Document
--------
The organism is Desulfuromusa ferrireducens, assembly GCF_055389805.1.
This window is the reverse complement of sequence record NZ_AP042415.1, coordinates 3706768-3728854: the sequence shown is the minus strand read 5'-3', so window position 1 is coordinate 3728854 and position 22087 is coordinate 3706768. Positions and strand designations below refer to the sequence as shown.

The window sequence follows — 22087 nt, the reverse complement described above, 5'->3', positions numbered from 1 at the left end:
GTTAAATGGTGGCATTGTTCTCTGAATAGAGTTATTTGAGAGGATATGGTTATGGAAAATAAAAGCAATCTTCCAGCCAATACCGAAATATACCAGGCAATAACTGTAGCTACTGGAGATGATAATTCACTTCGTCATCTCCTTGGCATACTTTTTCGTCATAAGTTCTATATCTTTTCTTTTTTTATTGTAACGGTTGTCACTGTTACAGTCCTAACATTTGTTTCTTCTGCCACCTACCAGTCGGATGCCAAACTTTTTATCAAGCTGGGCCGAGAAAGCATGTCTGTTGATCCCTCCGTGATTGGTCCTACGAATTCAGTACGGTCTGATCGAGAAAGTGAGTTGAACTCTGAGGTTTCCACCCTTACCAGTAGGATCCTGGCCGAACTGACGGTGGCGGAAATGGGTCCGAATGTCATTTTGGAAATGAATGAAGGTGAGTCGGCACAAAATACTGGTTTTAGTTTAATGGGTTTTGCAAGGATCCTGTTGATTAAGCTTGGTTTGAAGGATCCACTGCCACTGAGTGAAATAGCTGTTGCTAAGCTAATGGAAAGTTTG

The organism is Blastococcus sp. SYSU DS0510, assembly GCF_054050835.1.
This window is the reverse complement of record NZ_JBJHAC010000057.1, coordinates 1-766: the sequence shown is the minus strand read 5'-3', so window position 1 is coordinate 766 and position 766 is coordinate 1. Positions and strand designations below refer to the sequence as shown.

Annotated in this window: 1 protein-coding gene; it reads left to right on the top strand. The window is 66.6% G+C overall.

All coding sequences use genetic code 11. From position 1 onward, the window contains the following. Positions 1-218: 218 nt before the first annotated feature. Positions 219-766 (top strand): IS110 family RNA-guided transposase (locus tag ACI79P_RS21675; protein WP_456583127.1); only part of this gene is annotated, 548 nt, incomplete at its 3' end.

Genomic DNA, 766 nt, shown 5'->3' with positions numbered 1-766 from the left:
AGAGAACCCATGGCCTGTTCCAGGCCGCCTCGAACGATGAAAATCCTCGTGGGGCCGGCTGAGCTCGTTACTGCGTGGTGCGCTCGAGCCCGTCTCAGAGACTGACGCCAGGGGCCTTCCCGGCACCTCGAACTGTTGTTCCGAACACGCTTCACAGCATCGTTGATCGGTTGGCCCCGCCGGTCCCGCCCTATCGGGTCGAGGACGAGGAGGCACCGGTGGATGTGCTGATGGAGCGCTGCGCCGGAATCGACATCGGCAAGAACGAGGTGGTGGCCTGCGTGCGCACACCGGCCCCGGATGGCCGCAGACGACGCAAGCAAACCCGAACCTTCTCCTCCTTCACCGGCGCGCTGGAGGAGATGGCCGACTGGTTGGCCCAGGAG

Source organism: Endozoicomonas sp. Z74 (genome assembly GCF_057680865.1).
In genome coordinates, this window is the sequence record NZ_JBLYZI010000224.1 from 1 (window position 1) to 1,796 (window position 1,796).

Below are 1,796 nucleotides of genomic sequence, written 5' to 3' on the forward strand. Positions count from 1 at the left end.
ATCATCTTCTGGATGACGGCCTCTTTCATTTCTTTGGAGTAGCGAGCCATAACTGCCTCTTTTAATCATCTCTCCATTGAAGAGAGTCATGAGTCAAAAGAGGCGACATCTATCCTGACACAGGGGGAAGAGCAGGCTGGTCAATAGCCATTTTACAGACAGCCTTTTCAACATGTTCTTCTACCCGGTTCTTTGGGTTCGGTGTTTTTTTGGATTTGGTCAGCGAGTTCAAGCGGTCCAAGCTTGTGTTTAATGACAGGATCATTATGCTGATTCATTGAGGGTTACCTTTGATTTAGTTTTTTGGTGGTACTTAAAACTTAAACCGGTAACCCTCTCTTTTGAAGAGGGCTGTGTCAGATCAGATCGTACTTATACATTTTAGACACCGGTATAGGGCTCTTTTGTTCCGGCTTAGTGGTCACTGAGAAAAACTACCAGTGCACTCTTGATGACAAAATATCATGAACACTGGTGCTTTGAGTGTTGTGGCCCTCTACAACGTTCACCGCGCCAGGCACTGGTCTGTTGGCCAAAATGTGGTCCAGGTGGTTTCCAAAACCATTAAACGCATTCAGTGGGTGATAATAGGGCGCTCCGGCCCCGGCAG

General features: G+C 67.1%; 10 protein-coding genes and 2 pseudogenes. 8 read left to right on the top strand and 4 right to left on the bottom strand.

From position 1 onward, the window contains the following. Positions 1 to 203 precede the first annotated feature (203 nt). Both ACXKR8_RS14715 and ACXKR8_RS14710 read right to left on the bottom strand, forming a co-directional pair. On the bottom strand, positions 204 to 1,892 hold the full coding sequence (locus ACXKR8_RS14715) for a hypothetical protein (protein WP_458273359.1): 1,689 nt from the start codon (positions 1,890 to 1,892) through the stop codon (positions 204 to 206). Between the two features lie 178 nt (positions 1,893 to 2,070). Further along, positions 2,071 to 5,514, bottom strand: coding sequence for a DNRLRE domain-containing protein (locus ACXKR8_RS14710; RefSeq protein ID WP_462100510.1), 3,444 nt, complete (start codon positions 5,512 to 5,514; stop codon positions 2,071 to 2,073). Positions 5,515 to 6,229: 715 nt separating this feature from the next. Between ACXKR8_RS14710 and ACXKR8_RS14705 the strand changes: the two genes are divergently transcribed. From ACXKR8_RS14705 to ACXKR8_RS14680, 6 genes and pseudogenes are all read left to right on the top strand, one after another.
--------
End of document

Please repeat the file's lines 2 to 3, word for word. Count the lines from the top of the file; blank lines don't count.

This window is the reverse complement of sequence record NZ_AP042415.1, coordinates 3706768-3728854: the sequence shown is the minus strand read 5'-3', so window position 1 is coordinate 3728854 and position 22087 is coordinate 3706768. Positions and strand designations below refer to the sequence as shown.

The window sequence follows — 22087 nt, the reverse complement described above, 5'->3', positions numbered from 1 at the left end: